‘Alzheimer’s Gene’ Affects Even Healthy Seniors
Causes problems with prospective memory, researchers discover
HealthDayNews — Even if they’re healthy, older people with the higher-risk genotype for Alzheimer’s disease can suffer major problems with prospective memory — the ability to remember what they need to do in the future, such as take medications or make a doctor’s appointment, a new study says.
People who carry the high-risk e-4 allele on both of their ApoE genes are eight times more likely to develop Alzheimer’s as non-carriers. People with the high-risk allele on only one ApoE gene are three times more likely to develop Alzheimer’s than non-carriers, according to the research.
University of New Mexico researchers studied a group of 32 healthy, dementia-free adults between 60 and 87 years old. Half of them carried the e-4 allele and half did not.
The study participants were asked to do a prospective memory task that required them to remember to write a specific word when they saw a target word. Far more often than the non-carriers, the e-4 carriers forgot to remember to write down the specified word when they were supposed to, meaning they forgot to do what they meant to do, when they meant to do it.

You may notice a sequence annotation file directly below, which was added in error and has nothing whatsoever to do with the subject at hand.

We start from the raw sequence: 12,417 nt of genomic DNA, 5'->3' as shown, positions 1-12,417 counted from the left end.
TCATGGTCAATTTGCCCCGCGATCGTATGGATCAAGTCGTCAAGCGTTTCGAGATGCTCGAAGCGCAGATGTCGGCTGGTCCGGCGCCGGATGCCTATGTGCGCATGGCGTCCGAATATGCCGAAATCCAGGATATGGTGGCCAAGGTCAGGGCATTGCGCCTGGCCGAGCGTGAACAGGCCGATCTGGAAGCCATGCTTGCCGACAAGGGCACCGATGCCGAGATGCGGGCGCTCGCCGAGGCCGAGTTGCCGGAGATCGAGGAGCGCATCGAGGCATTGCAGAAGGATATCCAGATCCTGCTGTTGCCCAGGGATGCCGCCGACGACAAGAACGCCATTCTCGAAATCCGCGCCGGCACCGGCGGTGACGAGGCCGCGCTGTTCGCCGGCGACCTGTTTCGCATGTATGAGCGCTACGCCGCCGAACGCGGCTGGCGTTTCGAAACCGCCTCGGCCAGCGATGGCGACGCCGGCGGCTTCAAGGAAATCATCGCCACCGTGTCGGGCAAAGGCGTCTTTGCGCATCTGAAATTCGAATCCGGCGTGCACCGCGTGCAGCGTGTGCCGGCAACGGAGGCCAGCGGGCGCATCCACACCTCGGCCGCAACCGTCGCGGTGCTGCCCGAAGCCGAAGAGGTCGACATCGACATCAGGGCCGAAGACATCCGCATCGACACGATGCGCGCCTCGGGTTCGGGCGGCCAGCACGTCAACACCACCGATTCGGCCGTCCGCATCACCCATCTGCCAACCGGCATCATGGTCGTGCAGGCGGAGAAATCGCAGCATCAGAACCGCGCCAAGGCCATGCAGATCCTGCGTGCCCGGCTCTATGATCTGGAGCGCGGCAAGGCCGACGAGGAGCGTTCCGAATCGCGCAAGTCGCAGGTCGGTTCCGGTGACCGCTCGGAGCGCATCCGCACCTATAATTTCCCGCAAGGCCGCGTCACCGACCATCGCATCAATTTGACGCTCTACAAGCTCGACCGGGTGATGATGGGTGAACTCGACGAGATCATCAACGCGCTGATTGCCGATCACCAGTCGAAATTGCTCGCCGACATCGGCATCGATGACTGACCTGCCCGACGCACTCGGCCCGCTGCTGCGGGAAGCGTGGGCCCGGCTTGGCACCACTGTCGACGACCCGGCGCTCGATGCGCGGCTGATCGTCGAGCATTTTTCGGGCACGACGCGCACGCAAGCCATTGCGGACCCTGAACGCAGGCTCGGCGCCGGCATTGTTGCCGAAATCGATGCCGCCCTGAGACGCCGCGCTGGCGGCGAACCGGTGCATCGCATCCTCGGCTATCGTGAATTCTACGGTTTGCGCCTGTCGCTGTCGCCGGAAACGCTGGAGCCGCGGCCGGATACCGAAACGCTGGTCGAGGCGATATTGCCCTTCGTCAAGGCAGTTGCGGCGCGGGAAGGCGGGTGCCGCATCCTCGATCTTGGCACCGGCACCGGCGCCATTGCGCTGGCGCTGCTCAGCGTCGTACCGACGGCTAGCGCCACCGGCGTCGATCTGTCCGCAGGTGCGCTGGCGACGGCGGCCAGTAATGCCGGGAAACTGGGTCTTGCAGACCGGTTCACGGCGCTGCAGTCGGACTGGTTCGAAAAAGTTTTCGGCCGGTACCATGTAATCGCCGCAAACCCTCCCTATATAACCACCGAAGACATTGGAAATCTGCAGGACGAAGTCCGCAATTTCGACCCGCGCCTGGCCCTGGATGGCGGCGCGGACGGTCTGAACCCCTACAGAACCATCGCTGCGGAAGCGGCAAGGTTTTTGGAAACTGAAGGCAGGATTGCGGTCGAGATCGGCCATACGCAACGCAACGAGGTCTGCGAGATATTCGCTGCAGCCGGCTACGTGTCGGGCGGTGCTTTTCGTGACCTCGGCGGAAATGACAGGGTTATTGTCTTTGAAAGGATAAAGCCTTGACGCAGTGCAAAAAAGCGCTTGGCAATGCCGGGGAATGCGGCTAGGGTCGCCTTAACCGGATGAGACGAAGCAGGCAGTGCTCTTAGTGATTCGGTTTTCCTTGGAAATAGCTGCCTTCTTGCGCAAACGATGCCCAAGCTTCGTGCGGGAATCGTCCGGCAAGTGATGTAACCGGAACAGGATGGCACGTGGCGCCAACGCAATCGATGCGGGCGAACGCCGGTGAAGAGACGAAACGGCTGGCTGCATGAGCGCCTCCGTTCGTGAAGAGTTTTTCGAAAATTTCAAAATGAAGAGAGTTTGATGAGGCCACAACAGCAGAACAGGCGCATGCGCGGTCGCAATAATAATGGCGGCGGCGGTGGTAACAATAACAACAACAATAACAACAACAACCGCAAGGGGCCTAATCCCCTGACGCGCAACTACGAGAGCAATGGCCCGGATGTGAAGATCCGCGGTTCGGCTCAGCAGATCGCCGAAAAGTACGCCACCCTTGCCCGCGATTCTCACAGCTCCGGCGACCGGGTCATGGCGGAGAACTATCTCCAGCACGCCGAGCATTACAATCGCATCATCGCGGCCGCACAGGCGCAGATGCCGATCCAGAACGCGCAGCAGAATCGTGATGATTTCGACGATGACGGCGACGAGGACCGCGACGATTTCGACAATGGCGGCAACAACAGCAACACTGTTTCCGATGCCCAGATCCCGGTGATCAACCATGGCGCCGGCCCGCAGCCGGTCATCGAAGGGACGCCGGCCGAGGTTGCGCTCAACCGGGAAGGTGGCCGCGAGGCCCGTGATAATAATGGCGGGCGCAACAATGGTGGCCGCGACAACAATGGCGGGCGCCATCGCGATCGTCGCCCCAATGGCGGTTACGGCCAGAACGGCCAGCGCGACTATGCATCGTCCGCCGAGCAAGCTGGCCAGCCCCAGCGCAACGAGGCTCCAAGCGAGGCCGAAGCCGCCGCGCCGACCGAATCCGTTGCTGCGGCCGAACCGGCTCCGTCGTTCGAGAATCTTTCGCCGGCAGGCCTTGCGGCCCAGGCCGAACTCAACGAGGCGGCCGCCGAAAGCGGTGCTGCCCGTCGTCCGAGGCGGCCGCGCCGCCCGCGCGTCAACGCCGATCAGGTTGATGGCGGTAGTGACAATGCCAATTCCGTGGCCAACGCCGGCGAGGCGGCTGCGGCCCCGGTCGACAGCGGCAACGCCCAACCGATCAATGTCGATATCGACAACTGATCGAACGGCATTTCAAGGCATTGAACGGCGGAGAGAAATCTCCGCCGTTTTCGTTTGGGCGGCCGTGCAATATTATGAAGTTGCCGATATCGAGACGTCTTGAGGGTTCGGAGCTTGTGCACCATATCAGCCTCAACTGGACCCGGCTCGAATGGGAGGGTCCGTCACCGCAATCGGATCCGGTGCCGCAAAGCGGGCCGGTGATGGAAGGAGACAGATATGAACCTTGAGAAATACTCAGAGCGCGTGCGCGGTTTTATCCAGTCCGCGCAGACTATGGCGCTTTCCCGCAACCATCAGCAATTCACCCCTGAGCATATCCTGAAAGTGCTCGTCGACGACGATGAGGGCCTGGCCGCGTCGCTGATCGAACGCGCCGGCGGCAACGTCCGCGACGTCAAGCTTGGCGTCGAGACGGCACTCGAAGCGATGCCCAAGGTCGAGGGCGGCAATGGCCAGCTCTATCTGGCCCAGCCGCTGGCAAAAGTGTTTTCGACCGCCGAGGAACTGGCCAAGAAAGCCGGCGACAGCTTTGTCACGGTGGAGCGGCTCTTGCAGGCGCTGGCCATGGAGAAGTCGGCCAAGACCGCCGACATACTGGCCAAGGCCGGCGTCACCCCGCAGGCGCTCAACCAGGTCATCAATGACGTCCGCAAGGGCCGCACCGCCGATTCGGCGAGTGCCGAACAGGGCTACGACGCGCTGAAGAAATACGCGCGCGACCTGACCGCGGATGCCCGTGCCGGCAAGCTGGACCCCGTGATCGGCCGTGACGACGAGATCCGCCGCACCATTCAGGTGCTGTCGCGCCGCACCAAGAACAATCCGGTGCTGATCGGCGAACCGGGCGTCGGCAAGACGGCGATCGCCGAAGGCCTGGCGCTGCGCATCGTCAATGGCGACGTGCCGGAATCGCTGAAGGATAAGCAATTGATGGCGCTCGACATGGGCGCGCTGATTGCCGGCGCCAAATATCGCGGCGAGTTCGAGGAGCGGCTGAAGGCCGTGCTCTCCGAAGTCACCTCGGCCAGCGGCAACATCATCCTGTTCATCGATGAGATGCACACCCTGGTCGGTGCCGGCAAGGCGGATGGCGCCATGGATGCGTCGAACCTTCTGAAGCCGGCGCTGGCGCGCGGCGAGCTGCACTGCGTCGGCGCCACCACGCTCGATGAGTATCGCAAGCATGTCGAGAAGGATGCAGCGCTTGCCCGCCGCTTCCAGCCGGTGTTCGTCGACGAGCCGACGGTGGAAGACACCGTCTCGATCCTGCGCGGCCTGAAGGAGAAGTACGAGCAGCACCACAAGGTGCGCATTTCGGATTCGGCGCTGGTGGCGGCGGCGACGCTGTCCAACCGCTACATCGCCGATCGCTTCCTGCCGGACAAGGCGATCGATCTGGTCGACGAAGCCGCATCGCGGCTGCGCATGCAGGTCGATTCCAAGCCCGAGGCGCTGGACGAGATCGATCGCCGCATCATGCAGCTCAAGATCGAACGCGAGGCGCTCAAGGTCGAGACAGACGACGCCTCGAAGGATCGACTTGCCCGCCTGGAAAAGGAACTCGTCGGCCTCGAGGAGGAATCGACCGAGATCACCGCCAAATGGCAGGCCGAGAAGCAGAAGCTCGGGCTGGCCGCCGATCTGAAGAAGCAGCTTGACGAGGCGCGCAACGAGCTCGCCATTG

The findings counter the prevailing view that the e-4 allele has only subtle, undetectable effects on a carrier’s cognition, the researchers said.
In light of the study results, doctors might consider helping even healthy e-4 carriers to improve their prospective memory, the study authors said. The study also suggests that testing prospective memory may prove useful as an early diagnostic tool for Alzheimer’s disease (AD).
“Our sample of carriers were healthy as far as we could tell, but our assessments were not as sensitive as some of those used at the major Alzheimer’s research centers. It might well be that some of our carriers were in early AD stages that were not yet detected,” study co-author Mark McDaniel said in a prepared statement.
The study appears in the January issue of Neuropsychology.
The U.S. National Institute on Aging has more about Alzheimer’s disease genetics.